Rainfall-induced landsliding

Rainfall-triggered landslides, anthropogenic hazards, and mitigation strategies

Larsen MC (2008) Rainfall-triggered landslides, anthropogenic
hazards, and mitigation strategies. Adv Geosci 14:147–

Rainfall-triggered landslides are part of a natural process of hillslope erosion that can result in catastrophic loss of life and extensive property damage in mountainous, densely populated areas. As global population expansion on or near steep hillslopes continues, the human and economic costs associated with landslides will increase. Landslide hazard mitigation strategies generally involve hazard assessment mapping, warning systems, control structures, and regional landslide planning and policy development. To be sustainable, hazard mitigation requires that management of natural resources is closely connected to local economic and social interests. A successful strategy is dependent on a combination of multi-disciplinary scientific and engineering approaches, and the political will to take action at the local community to national scale.

Rainfall-induced landslide susceptibility zonation of Puerto Rico.

Lepore, C. Kamal, S. A., Shanahan, P. Bras, R. L., Rainfall-induced landslide susceptibility zonation of Puerto Rico. Environmental Earth Science, 2011. DOI 10.1007/s12665-011-0976-1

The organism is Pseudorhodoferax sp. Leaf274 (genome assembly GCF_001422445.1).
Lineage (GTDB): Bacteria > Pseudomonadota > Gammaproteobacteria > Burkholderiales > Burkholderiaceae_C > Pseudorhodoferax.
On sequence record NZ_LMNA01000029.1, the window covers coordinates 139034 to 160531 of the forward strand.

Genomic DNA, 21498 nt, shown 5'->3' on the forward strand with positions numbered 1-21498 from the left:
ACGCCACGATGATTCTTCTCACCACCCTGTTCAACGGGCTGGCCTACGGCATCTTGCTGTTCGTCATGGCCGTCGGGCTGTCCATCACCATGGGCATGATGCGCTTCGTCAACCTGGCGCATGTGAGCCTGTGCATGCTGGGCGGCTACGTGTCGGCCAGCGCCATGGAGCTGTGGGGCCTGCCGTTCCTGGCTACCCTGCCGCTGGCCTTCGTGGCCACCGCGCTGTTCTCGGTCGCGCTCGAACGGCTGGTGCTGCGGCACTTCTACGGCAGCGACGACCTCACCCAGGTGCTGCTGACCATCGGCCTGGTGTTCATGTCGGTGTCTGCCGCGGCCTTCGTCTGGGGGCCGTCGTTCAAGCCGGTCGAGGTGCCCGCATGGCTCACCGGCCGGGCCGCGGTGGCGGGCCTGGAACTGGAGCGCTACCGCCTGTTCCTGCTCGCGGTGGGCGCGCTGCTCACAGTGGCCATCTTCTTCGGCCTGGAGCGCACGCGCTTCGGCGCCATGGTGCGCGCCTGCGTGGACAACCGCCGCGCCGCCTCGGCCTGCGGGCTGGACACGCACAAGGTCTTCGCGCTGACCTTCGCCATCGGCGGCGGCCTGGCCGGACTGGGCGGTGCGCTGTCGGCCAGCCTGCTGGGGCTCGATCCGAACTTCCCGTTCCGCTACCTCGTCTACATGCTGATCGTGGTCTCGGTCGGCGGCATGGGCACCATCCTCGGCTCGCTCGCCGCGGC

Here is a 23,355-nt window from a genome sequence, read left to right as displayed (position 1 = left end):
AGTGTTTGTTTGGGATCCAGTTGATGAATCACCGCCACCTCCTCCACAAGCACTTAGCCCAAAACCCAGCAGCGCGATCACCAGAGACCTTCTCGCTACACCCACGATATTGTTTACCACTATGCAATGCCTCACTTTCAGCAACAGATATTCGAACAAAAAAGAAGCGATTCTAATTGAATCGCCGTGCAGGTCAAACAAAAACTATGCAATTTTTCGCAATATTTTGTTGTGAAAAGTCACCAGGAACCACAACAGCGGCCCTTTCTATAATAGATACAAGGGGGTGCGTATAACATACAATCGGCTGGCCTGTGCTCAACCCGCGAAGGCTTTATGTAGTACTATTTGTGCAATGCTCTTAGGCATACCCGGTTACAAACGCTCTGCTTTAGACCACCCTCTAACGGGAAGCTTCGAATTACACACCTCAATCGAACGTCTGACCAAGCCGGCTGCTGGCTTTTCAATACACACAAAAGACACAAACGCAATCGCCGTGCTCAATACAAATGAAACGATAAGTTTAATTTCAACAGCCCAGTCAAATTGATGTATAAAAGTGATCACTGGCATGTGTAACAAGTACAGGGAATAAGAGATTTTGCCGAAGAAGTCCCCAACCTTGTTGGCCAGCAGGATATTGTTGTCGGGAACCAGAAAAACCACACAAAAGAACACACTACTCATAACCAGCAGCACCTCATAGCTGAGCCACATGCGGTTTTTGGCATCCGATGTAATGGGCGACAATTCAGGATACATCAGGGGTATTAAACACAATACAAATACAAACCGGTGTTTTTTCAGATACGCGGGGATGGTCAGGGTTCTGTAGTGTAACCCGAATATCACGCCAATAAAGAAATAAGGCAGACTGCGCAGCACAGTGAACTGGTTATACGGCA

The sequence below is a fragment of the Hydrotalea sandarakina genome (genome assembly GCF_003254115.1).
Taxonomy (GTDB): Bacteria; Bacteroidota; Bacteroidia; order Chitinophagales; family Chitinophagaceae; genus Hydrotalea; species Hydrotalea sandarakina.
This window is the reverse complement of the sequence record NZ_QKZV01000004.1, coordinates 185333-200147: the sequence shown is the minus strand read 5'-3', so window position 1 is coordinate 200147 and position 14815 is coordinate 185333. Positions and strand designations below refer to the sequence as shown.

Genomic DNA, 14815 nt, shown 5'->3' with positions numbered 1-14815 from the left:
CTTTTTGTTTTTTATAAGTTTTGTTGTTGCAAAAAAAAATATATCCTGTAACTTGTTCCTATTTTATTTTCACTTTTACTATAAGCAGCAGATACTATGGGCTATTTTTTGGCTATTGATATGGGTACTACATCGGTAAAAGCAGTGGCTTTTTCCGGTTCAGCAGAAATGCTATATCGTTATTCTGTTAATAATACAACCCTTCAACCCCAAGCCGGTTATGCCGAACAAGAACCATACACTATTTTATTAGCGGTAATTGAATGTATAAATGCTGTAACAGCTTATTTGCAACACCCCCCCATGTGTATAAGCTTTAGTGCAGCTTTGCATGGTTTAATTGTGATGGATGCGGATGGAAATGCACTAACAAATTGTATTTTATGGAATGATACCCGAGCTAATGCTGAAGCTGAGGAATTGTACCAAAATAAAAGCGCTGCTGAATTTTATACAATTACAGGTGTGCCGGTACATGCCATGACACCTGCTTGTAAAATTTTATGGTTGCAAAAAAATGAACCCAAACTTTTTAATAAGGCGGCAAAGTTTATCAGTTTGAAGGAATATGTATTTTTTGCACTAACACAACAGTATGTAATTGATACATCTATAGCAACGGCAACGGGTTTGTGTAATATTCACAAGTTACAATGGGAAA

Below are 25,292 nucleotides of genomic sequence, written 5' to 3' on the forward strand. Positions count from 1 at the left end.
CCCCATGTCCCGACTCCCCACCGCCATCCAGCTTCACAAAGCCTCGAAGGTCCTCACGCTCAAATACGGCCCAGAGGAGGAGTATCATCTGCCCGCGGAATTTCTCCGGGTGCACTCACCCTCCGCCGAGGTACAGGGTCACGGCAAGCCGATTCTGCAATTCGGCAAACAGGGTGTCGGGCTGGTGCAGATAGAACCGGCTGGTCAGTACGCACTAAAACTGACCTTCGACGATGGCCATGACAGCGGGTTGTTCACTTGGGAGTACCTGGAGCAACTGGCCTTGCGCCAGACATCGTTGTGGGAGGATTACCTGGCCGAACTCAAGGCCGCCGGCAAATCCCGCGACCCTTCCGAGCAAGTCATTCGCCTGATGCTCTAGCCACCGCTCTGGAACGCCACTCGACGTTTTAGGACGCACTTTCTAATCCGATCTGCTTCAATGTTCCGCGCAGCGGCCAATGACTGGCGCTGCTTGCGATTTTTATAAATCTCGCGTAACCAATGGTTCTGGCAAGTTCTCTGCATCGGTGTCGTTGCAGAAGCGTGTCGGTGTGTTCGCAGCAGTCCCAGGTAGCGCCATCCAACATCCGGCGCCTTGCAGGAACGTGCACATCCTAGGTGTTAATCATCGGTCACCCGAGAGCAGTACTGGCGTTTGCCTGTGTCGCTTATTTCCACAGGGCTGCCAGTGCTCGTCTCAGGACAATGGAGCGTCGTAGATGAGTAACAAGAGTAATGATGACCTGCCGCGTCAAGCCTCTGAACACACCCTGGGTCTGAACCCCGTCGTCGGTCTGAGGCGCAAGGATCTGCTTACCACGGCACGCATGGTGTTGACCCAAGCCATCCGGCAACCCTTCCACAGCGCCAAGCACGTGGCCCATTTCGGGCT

Landslides are a major geologic hazard with estimated tens of deaths and $1–2 billion in economic losses per year in the US alone. The island of Puerto Rico experiences one or two large events per year, often triggered in steeply sloped areas by prolonged and heavy rainfall. Identifying areas susceptible to landslides thus has great potential value for Puerto Rico and would allow better management of its territory. Landslide susceptibility zonation (LSZ) procedures identify areas prone to failure based on the characteristics of past events. LSZs are here developed based on two widely applied methodologies: bivariate frequency ratio (FR method) and logistic regression (LR method). With these methodologies, the correlations among eight possible landslide-inducing factors over the island have been investigated in detail. Both methodologies indicate aspect, slope, elevation, geological discontinuities, and geology as highly significant landslide-inducing factors, together with land-cover for the FR method and distance from road for the LR method. The LR method is grounded in rigorous statistical testing and model building but did not improve results over the simpler FR method. Accordingly, the FR method has been selected to generate a landslide susceptibility map for Puerto Rico. The landslide susceptibility predictions were tested against previous landslide analyses and other landslide inventories. This independent evaluation demonstrated that the two methods are consistent with landslide susceptibility zonation from those earlier studies and showed this analysis to have resulted in a robust and verifiable landslide susceptibility zonation map for the whole island of Puerto Rico.
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